Now allow me some rant time. What are the collective Republicans thinking?

Do they really think that they can repeal Obamacare, that they can change the LAW?

Yet change must come, because the math behind ObamaCare isn’t adding up. With companies like Unitedhealthcare, Aetna and Humana reporting unanticipated large losses, there is ample reason for concern about the entire system’s future. That means that as we assess the remaining candidates and scrutinize their platforms closely, we can’t ignore health care. We can no longer allow ourselves to consider candidates who either choose not to be honest about the issue, or simply don’t understand it.

We must ask: Do the candidates’ proposals make sense? Are they economically sound? Are they serious alternatives or adjustments to what we currently have … or are they just catchwords used to get our attention?

But there’s one thing we know for sure: ObamaCare, as it stands right now, is unsustainable. It’s broken, it needs to be fixed and it won’t be fixed without a genuine plan.

Look at the majorities in both the Senate and the House. They have had plenty of time to make changes and have done nothing!! I predict with the dissatisfaction that that may change also. And they want to wait for the next President before they will accept a nominee for the Supreme Court justice vacancy.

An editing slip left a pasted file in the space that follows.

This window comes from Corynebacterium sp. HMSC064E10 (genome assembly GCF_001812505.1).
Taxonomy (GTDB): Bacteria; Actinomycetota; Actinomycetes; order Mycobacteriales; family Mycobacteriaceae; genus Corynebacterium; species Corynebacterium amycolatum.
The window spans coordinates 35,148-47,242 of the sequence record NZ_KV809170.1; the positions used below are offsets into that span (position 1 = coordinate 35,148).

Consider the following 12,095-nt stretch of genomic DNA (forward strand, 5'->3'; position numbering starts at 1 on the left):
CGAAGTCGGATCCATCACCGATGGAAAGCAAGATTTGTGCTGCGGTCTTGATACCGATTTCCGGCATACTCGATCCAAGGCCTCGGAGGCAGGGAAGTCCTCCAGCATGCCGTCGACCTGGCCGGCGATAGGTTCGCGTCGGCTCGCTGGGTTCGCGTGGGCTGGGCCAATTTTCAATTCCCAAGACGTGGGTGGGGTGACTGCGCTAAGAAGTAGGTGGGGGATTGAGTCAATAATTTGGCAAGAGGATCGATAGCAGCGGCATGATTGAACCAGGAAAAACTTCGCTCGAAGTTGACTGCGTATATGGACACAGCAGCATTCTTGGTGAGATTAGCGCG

And do they think that Trump, Cruz or Rubio, but especially Trump, can defeat Hillary. The female public and the minorities wants a woman President and no matter what wrongs that she has committed, she is more experienced, especially in skirting the laws of the country. The Republican Party leaders , especially Reince Priebus, must be smoking “weed” at all their strategy meetings if they think that President Obama and the Attorney General are going to let Hillary be indicted, no matter what the Head of the FBI recommends. And most of the population is sooo sick and tired of hearing about Bengasi, even though this is a real issue, but the Republicans have been punishing us with so much “information” and “misinformation”, which all sounds like party politics.